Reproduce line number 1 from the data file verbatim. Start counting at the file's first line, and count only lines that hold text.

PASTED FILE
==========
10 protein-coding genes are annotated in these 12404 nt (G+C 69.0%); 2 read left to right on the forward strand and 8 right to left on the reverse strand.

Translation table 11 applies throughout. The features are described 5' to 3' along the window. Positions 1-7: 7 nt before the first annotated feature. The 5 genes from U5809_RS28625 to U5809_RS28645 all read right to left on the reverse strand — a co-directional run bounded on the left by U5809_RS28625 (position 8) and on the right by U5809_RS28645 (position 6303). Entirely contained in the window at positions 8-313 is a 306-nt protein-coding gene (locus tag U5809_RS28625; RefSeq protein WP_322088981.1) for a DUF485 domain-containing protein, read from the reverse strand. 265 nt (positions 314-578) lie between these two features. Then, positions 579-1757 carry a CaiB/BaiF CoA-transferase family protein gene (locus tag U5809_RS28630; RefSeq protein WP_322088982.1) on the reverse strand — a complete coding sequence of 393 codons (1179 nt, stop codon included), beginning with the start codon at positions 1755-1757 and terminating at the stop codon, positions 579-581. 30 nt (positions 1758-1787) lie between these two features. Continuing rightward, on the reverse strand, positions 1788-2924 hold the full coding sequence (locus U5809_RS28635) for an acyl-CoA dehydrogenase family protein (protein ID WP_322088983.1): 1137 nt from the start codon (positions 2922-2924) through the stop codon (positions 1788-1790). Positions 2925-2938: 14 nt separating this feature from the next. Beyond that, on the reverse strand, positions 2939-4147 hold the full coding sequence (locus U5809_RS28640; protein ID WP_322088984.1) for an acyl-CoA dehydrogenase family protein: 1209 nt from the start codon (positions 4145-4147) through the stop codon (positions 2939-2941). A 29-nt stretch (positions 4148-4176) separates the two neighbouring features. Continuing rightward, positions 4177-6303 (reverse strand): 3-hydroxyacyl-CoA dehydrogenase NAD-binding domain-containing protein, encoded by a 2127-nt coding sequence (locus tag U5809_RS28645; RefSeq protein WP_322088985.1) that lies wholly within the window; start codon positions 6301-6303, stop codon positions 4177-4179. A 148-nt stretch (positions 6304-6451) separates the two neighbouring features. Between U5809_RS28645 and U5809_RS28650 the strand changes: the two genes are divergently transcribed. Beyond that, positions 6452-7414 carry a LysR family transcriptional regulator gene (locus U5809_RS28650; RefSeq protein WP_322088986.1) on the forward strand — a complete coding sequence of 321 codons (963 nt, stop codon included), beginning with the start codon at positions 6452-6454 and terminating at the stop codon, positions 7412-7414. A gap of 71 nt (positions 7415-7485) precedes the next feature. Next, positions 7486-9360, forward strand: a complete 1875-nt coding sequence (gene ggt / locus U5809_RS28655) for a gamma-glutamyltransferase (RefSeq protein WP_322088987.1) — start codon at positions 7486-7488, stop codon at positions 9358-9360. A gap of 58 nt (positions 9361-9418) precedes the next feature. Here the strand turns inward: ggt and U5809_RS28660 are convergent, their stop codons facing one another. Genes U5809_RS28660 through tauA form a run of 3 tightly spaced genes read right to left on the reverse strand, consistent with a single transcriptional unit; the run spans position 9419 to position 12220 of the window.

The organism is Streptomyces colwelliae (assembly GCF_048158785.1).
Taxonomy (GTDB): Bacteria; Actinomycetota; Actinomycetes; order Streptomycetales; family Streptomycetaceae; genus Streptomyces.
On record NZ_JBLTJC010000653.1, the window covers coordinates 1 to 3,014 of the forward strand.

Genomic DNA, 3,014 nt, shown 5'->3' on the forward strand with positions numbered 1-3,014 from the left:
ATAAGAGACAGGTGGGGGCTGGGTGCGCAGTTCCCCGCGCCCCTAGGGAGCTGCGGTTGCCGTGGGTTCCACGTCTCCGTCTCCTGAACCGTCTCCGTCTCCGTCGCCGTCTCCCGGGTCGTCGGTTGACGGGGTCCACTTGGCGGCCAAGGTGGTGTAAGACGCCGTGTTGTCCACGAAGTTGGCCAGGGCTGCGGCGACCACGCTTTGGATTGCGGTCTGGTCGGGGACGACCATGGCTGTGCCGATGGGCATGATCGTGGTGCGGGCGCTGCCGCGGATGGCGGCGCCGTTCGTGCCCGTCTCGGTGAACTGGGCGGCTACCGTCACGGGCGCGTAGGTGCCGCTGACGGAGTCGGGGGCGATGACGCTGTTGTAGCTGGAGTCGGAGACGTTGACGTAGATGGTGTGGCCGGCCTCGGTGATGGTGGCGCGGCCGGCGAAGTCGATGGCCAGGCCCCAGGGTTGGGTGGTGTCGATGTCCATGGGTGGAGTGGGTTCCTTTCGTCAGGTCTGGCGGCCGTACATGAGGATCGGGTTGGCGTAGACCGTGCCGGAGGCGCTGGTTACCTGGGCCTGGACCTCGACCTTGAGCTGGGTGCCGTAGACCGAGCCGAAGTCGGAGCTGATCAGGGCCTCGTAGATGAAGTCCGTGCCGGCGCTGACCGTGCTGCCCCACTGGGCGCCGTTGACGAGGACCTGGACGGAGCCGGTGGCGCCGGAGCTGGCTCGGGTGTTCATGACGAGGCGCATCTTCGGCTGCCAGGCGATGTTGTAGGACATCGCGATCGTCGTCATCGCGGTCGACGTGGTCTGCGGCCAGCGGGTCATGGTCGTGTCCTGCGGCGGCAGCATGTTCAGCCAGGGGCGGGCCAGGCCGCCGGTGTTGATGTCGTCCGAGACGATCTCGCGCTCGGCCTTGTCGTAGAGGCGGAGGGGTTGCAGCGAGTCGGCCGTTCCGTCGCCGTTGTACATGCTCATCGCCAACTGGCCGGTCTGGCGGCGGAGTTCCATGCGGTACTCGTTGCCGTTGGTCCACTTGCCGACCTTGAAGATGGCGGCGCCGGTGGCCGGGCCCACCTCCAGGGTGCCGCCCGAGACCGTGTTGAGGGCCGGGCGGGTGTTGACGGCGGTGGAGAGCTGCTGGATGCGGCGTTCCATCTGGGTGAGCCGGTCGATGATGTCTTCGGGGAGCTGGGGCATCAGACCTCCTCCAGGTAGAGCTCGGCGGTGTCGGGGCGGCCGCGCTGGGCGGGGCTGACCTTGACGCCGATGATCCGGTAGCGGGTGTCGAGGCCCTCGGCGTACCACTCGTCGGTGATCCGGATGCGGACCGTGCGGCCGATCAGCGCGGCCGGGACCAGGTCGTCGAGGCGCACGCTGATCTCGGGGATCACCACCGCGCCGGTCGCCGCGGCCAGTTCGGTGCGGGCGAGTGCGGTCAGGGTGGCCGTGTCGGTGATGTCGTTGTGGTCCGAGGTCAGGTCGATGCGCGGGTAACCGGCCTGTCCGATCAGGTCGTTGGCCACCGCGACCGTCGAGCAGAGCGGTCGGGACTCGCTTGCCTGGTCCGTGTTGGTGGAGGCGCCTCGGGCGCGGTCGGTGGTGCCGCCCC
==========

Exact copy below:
10 protein-coding genes are annotated in these 12404 nt (G+C 69.0%); 2 read left to right on the forward strand and 8 right to left on the reverse strand.